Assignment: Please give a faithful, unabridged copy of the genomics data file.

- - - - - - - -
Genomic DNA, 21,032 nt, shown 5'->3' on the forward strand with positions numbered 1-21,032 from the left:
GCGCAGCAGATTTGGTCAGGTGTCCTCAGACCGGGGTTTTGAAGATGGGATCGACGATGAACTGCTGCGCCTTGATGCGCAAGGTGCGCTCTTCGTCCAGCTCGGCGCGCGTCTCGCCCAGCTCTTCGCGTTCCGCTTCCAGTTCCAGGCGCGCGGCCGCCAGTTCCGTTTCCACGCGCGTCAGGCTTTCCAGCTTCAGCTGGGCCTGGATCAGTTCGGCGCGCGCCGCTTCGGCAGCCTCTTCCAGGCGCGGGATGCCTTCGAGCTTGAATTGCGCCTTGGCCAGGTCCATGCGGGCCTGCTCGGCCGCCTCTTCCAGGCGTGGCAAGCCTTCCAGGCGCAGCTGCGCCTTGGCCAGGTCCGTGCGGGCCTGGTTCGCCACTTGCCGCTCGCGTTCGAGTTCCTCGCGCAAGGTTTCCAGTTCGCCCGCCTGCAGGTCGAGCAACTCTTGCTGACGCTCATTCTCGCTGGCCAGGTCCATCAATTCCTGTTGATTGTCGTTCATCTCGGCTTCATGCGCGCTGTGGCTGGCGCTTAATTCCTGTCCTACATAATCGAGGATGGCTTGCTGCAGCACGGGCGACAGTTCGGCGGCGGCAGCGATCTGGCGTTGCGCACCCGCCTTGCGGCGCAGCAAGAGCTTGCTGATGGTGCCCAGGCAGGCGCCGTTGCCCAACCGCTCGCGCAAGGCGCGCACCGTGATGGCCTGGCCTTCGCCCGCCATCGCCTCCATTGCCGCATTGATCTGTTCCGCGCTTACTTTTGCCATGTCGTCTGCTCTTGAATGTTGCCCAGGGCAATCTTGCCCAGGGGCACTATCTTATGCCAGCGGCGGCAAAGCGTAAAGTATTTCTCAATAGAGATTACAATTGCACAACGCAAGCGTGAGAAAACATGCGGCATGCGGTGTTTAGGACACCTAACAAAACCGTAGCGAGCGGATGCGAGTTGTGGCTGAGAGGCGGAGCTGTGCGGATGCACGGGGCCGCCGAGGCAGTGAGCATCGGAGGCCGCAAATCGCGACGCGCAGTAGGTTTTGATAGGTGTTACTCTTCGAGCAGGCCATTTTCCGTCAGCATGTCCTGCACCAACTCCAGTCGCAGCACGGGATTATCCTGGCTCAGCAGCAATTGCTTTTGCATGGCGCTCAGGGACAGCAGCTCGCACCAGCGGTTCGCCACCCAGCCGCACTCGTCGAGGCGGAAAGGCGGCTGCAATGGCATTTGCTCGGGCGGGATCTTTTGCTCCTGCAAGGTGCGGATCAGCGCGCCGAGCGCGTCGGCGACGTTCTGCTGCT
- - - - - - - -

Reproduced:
Genomic DNA, 21,032 nt, shown 5'->3' on the forward strand with positions numbered 1-21,032 from the left:
GCGCAGCAGATTTGGTCAGGTGTCCTCAGACCGGGGTTTTGAAGATGGGATCGACGATGAACTGCTGCGCCTTGATGCGCAAGGTGCGCTCTTCGTCCAGCTCGGCGCGCGTCTCGCCCAGCTCTTCGCGTTCCGCTTCCAGTTCCAGGCGCGCGGCCGCCAGTTCCGTTTCCACGCGCGTCAGGCTTTCCAGCTTCAGCTGGGCCTGGATCAGTTCGGCGCGCGCCGCTTCGGCAGCCTCTTCCAGGCGCGGGATGCCTTCGAGCTTGAATTGCGCCTTGGCCAGGTCCATGCGGGCCTGCTCGGCCGCCTCTTCCAGGCGTGGCAAGCCTTCCAGGCGCAGCTGCGCCTTGGCCAGGTCCGTGCGGGCCTGGTTCGCCACTTGCCGCTCGCGTTCGAGTTCCTCGCGCAAGGTTTCCAGTTCGCCCGCCTGCAGGTCGAGCAACTCTTGCTGACGCTCATTCTCGCTGGCCAGGTCCATCAATTCCTGTTGATTGTCGTTCATCTCGGCTTCATGCGCGCTGTGGCTGGCGCTTAATTCCTGTCCTACATAATCGAGGATGGCTTGCTGCAGCACGGGCGACAGTTCGGCGGCGGCAGCGATCTGGCGTTGCGCACCCGCCTTGCGGCGCAGCAAGAGCTTGCTGATGGTGCCCAGGCAGGCGCCGTTGCCCAACCGCTCGCGCAAGGCGCGCACCGTGATGGCCTGGCCTTCGCCCGCCATCGCCTCCATTGCCGCATTGATCTGTTCCGCGCTTACTTTTGCCATGTCGTCTGCTCTTGAATGTTGCCCAGGGCAATCTTGCCCAGGGGCACTATCTTATGCCAGCGGCGGCAAAGCGTAAAGTATTTCTCAATAGAGATTACAATTGCACAACGCAAGCGTGAGAAAACATGCGGCATGCGGTGTTTAGGACACCTAACAAAACCGTAGCGAGCGGATGCGAGTTGTGGCTGAGAGGCGGAGCTGTGCGGATGCACGGGGCCGCCGAGGCAGTGAGCATCGGAGGCCGCAAATCGCGACGCGCAGTAGGTTTTGATAGGTGTTACTCTTCGAGCAGGCCATTTTCCGTCAGCATGTCCTGCACCAACTCCAGTCGCAGCACGGGATTATCCTGGCTCAGCAGCAATTGCTTTTGCATGGCGCTCAGGGACAGCAGCTCGCACCAGCGGTTCGCCACCCAGCCGCACTCGTCGAGGCGGAAAGGCGGCTGCAATGGCATTTGCTCGGGCGGGATCTTTTGCTCCTGCAAGGTGCGGATCAGCGCGCCGAGCGCGTCGGCGACGTTCTGCTGCT